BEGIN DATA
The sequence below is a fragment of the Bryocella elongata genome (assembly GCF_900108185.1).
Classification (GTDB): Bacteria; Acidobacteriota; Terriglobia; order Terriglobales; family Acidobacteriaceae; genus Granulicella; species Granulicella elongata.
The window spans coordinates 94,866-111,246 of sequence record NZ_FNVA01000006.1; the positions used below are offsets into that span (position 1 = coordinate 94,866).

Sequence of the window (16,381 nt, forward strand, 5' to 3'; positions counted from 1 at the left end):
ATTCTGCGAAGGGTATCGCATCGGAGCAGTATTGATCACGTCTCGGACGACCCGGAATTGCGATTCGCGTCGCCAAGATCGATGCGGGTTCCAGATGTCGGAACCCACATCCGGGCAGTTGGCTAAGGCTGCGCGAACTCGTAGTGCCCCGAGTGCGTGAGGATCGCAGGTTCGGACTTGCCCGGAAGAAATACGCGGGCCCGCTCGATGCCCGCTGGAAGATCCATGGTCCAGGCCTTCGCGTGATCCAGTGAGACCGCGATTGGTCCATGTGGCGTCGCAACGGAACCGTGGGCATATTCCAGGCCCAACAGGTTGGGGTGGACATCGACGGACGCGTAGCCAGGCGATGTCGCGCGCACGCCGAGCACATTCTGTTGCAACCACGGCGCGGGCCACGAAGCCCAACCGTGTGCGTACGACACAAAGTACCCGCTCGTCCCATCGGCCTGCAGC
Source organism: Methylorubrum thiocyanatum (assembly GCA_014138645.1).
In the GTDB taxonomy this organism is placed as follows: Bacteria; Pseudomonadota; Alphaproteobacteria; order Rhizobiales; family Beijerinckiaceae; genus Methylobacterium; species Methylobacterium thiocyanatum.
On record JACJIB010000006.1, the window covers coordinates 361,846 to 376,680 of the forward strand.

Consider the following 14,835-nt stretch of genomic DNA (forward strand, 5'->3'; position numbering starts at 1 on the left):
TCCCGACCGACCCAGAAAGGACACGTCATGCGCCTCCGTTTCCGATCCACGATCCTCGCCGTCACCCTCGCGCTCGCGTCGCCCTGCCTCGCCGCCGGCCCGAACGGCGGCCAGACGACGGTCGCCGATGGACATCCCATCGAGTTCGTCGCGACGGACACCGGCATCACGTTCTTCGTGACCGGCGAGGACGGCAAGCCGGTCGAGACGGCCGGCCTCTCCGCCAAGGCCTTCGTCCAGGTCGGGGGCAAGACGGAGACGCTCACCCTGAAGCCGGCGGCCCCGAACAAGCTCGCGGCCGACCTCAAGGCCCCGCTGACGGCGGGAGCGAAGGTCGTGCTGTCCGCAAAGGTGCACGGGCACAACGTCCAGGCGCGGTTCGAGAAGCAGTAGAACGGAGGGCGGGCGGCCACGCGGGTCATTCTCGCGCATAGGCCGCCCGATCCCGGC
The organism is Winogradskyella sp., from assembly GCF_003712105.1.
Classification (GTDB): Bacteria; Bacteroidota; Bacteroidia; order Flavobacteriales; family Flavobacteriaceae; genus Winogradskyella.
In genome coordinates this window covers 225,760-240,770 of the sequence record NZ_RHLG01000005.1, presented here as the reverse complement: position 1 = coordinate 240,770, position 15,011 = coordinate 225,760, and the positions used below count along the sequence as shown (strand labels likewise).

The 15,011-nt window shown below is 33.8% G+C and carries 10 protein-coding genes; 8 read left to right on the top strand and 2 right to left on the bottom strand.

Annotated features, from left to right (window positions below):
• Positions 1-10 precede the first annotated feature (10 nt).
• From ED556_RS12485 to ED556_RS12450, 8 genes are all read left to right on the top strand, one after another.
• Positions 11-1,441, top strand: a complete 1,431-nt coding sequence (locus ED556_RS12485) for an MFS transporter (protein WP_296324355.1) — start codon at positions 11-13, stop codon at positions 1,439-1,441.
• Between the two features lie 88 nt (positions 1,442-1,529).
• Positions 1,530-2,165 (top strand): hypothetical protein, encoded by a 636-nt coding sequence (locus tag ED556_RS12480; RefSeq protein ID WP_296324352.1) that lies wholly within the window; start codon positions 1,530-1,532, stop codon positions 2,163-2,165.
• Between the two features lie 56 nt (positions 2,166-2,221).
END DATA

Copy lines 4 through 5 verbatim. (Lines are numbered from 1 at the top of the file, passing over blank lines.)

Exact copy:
Sequence of the window (16,381 nt, forward strand, 5' to 3'; positions counted from 1 at the left end):
ATTCTGCGAAGGGTATCGCATCGGAGCAGTATTGATCACGTCTCGGACGACCCGGAATTGCGATTCGCGTCGCCAAGATCGATGCGGGTTCCAGATGTCGGAACCCACATCCGGGCAGTTGGCTAAGGCTGCGCGAACTCGTAGTGCCCCGAGTGCGTGAGGATCGCAGGTTCGGACTTGCCCGGAAGAAATACGCGGGCCCGCTCGATGCCCGCTGGAAGATCCATGGTCCAGGCCTTCGCGTGATCCAGTGAGACCGCGATTGGTCCATGTGGCGTCGCAACGGAACCGTGGGCATATTCCAGGCCCAACAGGTTGGGGTGGACATCGACGGACGCGTAGCCAGGCGATGTCGCGCGCACGCCGAGCACATTCTGTTGCAACCACGGCGCGGGCCACGAAGCCCAACCGTGTGCGTACGACACAAAGTACCCGCTCGTCCCATCGGCCTGCAGC